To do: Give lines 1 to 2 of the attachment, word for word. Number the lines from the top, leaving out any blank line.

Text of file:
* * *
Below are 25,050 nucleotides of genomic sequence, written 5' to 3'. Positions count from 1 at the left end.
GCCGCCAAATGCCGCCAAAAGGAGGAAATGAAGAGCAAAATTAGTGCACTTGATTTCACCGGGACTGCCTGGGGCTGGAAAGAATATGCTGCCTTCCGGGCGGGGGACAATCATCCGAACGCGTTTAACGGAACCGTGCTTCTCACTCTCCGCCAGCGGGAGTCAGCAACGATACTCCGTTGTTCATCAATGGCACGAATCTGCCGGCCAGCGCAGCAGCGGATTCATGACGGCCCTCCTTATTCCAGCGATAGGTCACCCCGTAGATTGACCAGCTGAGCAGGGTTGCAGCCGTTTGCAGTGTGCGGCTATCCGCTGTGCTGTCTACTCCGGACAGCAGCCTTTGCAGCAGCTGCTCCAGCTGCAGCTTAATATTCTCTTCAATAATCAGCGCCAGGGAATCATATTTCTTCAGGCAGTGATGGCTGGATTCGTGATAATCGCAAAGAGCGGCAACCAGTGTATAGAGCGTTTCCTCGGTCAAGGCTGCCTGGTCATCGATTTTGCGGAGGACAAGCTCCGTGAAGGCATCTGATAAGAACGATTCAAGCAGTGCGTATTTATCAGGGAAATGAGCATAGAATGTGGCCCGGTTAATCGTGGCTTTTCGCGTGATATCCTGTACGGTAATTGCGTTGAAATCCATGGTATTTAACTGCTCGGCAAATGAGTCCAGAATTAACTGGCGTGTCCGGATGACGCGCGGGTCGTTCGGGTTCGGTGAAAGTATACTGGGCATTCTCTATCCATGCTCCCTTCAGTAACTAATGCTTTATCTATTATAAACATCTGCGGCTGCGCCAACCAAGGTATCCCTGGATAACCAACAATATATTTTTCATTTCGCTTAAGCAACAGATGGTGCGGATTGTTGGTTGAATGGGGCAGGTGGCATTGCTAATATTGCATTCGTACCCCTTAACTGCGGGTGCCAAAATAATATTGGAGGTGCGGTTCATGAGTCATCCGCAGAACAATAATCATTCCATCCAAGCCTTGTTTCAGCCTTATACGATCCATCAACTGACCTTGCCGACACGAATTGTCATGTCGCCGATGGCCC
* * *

Below are 25,050 nucleotides of genomic sequence, written 5' to 3'. Positions count from 1 at the left end.
GCCGCCAAATGCCGCCAAAAGGAGGAAATGAAGAGCAAAATTAGTGCACTTGATTTCACCGGGACTGCCTGGGGCTGGAAAGAATATGCTGCCTTCCGGGCGGGGGACAATCATCCGAACGCGTTTAACGGAACCGTGCTTCTCACTCTCCGCCAGCGGGAGTCAGCAACGATACTCCGTTGTTCATCAATGGCACGAATCTGCCGGCCAGCGCAGCAGCGGATTCATGACGGCCCTCCTTATTCCAGCGATAGGTCACCCCGTAGATTGACCAGCTGAGCAGGGTTGCAGCCGTTTGCAGTGTGCGGCTATCCGCTGTGCTGTCTACTCCGGACAGCAGCCTTTGCAGCAGCTGCTCCAGCTGCAGCTTAATATTCTCTTCAATAATCAGCGCCAGGGAATCATATTTCTTCAGGCAGTGATGGCTGGATTCGTGATAATCGCAAAGAGCGGCAACCAGTGTATAGAGCGTTTCCTCGGTCAAGGCTGCCTGGTCATCGATTTTGCGGAGGACAAGCTCCGTGAAGGCATCTGATAAGAACGATTCAAGCAGTGCGTATTTATCAGGGAAATGAGCATAGAATGTGGCCCGGTTAATCGTGGCTTTTCGCGTGATATCCTGTACGGTAATTGCGTTGAAATCCATGGTATTTAACTGCTCGGCAAATGAGTCCAGAATTAACTGGCGTGTCCGGATGACGCGCGGGTCGTTCGGGTTCGGTGAAAGTATACTGGGCATTCTCTATCCATGCTCCCTTCAGTAACTAATGCTTTATCTATTATAAACATCTGCGGCTGCGCCAACCAAGGTATCCCTGGATAACCAACAATATATTTTTCATTTCGCTTAAGCAACAGATGGTGCGGATTGTTGGTTGAATGGGGCAGGTGGCATTGCTAATATTGCATTCGTACCCCTTAACTGCGGGTGCCAAAATAATATTGGAGGTGCGGTTCATGAGTCATCCGCAGAACAATAATCATTCCATCCAAGCCTTGTTTCAGCCTTATACGATCCATCAACTGACCTTGCCGACACGAATTGTCATGTCGCCGATGGCCC